(THIS ARTICLE IS ONLY MACHINE TRANSLATED by Google from Norwegian)
At the five-year anniversary of the outbreak of the Ukrainian civil war in mid-February, there is still an almost unknown side to this conflict that deserves more attention.
documentary Oleg's Choice, by directors Elena Volichine and James Keogh of 2016, is one of a few films that seek to understand the motivation of ordinary Russian men traveling to the outbreak republics of eastern Ukraine, a region and a war that has virtually disappeared from Western news media, but which is still ongoing and takes the lives of both soldiers and civilians.
Unlike Aliona Poluninas Their Own Republic, recently reviewed in New Time by Carmen Gray, Volochine and Keogh do not take sides with either side of the conflict. There is no hero worship or propaganda here for Russia and the Kremlin-backed rebels. Instead, we witness the emotional and psychological contradictions that drive the characters in the film.
A broken mother
The film revolves around the 32 year old Oleg Doubinine, who heads a unit of 60 Russian (and some Ukrainian) volunteers, and his younger comrade Max. Both have left family, friends and – in Max's case "a well-paid job" – and put their lives at risk by fighting them most Russians fail to distinguish themselves.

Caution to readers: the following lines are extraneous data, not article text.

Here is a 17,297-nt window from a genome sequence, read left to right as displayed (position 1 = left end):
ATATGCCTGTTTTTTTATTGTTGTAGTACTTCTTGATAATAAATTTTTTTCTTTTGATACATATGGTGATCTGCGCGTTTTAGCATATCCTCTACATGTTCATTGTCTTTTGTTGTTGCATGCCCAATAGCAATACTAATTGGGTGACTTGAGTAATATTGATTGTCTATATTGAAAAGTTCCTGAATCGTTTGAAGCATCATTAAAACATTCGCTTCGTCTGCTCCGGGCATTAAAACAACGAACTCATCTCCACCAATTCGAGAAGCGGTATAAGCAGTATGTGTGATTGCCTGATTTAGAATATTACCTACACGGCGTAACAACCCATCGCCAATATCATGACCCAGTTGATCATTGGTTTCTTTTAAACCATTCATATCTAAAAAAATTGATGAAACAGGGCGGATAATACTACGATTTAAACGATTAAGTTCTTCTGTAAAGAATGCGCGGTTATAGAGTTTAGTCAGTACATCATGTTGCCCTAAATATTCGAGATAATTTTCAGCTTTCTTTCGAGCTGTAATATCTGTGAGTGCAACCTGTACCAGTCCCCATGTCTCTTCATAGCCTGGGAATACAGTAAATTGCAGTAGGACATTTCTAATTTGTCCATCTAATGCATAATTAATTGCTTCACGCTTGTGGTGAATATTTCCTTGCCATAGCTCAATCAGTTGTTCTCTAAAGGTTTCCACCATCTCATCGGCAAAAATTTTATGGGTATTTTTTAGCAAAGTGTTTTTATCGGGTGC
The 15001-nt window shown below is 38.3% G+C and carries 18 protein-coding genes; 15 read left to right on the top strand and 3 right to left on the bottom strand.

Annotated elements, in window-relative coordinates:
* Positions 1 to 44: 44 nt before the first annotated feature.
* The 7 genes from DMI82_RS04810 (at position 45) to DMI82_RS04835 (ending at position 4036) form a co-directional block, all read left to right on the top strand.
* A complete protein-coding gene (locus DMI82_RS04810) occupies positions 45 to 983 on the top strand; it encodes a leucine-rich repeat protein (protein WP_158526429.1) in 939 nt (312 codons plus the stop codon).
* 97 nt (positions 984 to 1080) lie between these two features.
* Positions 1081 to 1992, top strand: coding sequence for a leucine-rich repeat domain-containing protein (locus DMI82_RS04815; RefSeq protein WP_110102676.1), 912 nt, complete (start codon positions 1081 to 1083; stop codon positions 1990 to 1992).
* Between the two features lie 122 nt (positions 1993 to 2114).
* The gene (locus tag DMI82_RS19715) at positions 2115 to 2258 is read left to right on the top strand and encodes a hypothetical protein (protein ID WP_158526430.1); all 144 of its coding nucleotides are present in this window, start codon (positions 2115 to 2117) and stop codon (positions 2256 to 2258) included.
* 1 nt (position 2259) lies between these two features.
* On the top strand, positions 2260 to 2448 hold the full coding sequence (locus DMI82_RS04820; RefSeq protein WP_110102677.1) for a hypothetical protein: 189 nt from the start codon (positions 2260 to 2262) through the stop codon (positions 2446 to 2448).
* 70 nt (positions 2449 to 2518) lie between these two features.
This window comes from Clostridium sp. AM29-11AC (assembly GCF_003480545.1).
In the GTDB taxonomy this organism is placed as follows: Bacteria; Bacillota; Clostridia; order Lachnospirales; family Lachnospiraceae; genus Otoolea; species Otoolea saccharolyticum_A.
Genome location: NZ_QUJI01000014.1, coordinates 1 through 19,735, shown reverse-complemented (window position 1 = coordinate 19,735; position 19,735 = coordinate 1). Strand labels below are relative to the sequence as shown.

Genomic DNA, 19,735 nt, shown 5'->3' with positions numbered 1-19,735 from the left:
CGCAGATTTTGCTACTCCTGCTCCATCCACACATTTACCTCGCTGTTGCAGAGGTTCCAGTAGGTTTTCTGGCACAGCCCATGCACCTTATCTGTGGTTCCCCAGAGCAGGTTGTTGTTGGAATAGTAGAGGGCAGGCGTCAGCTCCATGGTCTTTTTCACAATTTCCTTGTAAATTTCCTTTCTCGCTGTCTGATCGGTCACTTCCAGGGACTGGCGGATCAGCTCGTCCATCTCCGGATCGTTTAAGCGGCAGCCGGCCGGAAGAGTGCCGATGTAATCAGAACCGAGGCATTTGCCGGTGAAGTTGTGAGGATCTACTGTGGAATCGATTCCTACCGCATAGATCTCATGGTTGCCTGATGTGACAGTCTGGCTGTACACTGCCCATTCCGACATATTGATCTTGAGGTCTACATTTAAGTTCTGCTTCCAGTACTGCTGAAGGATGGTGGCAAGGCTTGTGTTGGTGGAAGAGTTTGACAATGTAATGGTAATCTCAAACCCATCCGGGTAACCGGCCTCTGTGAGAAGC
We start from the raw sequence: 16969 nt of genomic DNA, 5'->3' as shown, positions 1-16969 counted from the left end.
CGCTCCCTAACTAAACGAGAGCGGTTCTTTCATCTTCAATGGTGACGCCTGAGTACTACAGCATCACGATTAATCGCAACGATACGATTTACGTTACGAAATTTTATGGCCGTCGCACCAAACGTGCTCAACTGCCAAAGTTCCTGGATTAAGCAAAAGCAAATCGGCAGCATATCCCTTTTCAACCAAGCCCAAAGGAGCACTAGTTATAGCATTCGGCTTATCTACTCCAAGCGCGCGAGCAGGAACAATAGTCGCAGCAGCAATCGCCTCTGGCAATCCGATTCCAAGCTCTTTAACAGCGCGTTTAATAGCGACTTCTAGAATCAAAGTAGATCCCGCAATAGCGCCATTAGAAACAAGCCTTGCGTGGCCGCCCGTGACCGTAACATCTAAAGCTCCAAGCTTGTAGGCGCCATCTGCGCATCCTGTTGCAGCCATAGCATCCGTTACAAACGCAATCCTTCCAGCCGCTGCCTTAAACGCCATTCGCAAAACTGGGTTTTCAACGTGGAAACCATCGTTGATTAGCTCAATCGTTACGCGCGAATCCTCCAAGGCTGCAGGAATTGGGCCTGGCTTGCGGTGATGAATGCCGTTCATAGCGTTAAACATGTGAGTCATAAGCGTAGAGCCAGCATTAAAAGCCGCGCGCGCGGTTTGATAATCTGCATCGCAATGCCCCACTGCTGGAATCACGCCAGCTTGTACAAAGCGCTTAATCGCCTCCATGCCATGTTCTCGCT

The irony of a war that has divided so many and so many becomes clear when Oleg's group captures a Ukrainian scout. He is taken in for questioning by a brigade commander in a lavish headquarters in Donetsk – the capital of the self-established People's Republic of Donetsk (DNR) – and the obviously terrified young man responds with one-syllable words with a vague, leaden voice. When he is asked if he knows what will happen. . .
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